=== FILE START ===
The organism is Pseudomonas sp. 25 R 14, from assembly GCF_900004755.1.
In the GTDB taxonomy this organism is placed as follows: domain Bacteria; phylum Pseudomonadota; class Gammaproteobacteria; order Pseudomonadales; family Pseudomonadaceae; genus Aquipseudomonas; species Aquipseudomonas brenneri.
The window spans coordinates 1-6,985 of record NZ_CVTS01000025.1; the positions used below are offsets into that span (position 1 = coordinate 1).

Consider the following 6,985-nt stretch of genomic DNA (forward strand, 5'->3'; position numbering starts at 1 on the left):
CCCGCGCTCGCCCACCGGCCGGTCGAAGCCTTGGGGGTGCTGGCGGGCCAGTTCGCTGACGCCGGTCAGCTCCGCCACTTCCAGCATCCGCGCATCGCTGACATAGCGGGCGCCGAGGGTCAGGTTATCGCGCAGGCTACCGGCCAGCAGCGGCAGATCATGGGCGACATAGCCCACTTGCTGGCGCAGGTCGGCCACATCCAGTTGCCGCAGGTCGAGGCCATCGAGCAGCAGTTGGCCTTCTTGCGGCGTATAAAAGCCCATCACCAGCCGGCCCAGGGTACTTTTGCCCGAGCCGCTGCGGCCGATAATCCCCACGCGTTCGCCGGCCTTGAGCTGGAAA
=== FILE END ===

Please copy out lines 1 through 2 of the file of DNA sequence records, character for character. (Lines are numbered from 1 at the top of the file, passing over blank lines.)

The organism is Pseudomonas sp. 25 R 14, from assembly GCF_900004755.1.
In the GTDB taxonomy this organism is placed as follows: domain Bacteria; phylum Pseudomonadota; class Gammaproteobacteria; order Pseudomonadales; family Pseudomonadaceae; genus Aquipseudomonas; species Aquipseudomonas brenneri.